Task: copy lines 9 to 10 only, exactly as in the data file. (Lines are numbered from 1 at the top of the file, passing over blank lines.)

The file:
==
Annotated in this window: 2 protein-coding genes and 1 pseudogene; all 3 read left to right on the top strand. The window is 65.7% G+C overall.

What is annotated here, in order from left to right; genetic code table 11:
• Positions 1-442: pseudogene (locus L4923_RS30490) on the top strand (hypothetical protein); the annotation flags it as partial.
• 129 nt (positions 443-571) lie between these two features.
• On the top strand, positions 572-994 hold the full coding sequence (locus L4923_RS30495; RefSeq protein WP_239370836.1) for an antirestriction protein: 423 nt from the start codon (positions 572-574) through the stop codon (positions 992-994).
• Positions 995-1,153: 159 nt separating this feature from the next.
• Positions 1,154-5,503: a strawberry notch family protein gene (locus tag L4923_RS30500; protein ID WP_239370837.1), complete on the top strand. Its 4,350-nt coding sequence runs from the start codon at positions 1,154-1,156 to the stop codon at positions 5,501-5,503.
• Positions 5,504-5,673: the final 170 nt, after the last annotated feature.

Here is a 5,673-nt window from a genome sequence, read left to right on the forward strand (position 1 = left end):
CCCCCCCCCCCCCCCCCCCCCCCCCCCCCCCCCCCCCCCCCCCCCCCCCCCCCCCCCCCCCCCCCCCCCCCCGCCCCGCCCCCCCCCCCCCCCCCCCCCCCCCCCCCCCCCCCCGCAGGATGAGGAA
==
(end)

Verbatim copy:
Here is a 5,673-nt window from a genome sequence, read left to right on the forward strand (position 1 = left end):
CCCCCCCCCCCCCCCCCCCCCCCCCCCCCCCCCCCCCCCCCCCCCCCCCCCCCCCCCCCCCCCCCCCCCCCCGCCCCGCCCCCCCCCCCCCCCCCCCCCCCCCCCCCCCCCCCCGCAGGATGAGGAA